Gene therapy for various ocular diseases, mainly for hereditary retinal diseases and intraocular malignancies but also for ocular inflammation, is an obvious choice and one that has been considered in several recent reviews.13-15 The eye, through its exposed anterior surface, is ideal for the possibility of gene therapy. Furthermore, since the effects of gene therapy to somatic cells may be short-lived, the treatment of active ocular inflammation with, for example, the transient expression of certain cytokines, is an appealing idea. A gene that encodes for a protein for which expression is desired may be transferred to cells at the surface of the eye (with topical application) or to cells within the eye (with intraocular injection) by using a viral vector such as retrovirus or adenovirus, or by using nonviral liposomes.13,14 Candidates for expression to suppress ocular inflammation would include naturally occurring anti-inflammatory cytokines such as transforming growth factor β1 and interleukin 10, as well as posttranscriptional factors that regulate both proinflammatory and anti-inflammatory cytokine production.15 However, unlike hereditary disorders in which one defective gene might be replaced, ocular inflammation involves the interplay of multiple gene products, and thus knowledge of which proinflammatory genes are overactive or which anti-inflammatory genes are underactive in individual patients will be important to help modulate the disease. It is also important to remember that not all inflammation is "bad" and that the regulation of this process will involve very careful modulation of endogenous as well as exogenous gene function. Indeed, it may be better to attempt to "switch on" endogenous genes that are not functioning effectively in the inflammatory situation, particularly in chronic disease.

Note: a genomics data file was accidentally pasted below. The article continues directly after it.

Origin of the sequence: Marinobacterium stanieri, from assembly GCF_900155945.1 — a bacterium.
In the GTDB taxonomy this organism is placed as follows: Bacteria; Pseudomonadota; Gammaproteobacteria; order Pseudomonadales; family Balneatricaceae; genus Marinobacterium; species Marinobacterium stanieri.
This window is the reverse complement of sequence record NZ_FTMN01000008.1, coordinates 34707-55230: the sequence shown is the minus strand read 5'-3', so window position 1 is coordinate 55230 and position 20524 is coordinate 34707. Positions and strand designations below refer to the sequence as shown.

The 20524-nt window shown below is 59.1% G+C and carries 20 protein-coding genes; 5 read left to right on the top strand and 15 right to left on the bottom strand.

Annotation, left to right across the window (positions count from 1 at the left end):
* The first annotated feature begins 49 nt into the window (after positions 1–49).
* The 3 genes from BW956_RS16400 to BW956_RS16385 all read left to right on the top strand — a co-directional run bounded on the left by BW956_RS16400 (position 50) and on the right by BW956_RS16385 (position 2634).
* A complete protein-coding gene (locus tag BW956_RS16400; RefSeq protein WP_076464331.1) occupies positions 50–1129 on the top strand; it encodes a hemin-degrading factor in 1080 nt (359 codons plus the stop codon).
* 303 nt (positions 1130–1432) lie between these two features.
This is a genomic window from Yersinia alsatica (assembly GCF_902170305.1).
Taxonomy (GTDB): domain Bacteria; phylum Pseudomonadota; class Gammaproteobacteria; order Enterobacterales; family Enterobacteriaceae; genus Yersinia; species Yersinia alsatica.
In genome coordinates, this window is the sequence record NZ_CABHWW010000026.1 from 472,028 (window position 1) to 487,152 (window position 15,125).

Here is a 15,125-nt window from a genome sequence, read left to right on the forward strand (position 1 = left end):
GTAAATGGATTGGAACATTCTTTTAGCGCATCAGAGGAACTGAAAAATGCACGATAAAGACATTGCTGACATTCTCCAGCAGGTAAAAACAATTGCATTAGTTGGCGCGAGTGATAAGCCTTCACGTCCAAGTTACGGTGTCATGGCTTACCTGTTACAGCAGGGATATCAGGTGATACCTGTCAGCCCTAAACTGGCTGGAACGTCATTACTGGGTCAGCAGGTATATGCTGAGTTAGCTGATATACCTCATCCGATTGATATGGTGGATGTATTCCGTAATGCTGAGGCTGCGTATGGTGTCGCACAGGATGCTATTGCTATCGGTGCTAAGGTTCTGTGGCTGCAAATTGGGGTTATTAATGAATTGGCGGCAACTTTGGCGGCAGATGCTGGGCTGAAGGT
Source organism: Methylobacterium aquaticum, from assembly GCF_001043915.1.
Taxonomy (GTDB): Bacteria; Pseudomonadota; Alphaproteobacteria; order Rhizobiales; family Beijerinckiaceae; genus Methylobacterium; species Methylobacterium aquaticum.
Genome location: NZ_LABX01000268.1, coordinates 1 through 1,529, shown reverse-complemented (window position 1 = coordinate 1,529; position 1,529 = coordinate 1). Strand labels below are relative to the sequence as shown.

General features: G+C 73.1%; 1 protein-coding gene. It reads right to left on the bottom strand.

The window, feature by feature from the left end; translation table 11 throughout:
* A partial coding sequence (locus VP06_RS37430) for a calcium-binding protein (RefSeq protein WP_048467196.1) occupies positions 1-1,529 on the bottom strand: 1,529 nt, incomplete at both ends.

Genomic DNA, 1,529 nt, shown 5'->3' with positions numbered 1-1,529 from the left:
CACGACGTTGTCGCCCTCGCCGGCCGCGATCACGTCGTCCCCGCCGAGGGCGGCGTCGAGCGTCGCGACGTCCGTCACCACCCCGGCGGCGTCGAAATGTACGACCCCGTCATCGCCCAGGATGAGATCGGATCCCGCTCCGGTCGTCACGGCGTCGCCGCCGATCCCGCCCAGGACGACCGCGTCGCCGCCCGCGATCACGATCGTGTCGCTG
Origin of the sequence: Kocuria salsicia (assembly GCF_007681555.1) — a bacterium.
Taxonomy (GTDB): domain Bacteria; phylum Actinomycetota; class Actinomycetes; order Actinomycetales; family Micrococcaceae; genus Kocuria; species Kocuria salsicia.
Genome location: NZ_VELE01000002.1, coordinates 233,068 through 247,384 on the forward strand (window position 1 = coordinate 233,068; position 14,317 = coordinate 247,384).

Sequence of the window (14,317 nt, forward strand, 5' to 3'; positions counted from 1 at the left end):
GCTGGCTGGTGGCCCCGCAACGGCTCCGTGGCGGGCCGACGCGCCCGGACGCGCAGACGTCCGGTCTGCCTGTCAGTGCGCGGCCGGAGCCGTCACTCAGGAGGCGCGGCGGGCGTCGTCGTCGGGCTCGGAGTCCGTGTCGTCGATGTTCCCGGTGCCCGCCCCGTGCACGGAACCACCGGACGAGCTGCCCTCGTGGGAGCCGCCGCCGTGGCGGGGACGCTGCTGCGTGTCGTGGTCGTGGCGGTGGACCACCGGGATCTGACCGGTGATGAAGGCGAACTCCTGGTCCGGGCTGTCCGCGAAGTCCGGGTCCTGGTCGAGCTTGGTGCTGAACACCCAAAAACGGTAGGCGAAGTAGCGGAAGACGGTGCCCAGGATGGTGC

New approaches to the therapy of ocular inflammatory disease often evolve from advances in other fields. For example, phage technology has made possible customized, fully human monoclonal antibodies, such as anti–tumor necrosis factor α antibody, which is currently in phase 3 clinical trials for the treatment of rheumatoid arthritis.16 Since experimental evidence supports the use of such antibodies for treatment of uveitis, they would be ideally suited to this category of disorders. Monoclonal antibodies to other proinflammatory cytokines, for instance, interleukin 15, would also be possible. According to pharmaceutical companies that manufacture these antibodies, several billion human antibodies have already been characterized using this technology and await extraction and bulk manufacture as required.
If a single foreign antigen or autoantigen is responsible for ocular inflammation, or if persistence of an antigen is important in the perpetuation and increasing severity of disease, antigen-specific therapy that eliminated or at least disabled the antigen would clearly be advantageous. Procedures that induce tolerance to antigens have been recognized for nearly a century and are currently being evaluated in clinical practice. For example, a randomized, masked study is under way investigating the efficacy of inducing oral tolerance by feeding retinal soluble antigen (S antigen) to patients with refractory uveitis.17 However, much needs to be learned regarding dosage, mode of delivery, form of the antigen, and other factors if we wish to avoid sensitization while inducing tolerance to that antigen.
Of course there are many other developments that may soon influence the diagnosis and/or therapy of ocular inflammatory disease. In particular, one major focus of research in coming years will be the development of cell or tissue-seeking techniques to deliver drugs or express genes only within the target site, to minimize the side effects of therapy. Advances such as these will continue to refine our understanding and treatment of ocular inflammation in the future. It is almost certain that many of the advances that will emerge in the new millennium are beyond our imagination at present, just as some of those described herein were undreamed of 50 or 100 years ago.
Accepted for publication September 10, 1999.
Reprints: Annabelle A. Okada, MD, Kyorin University School of Medicine, 6-20-2 Shinkawa, Mitaka-shi, Tokyo 181-8611, Japan.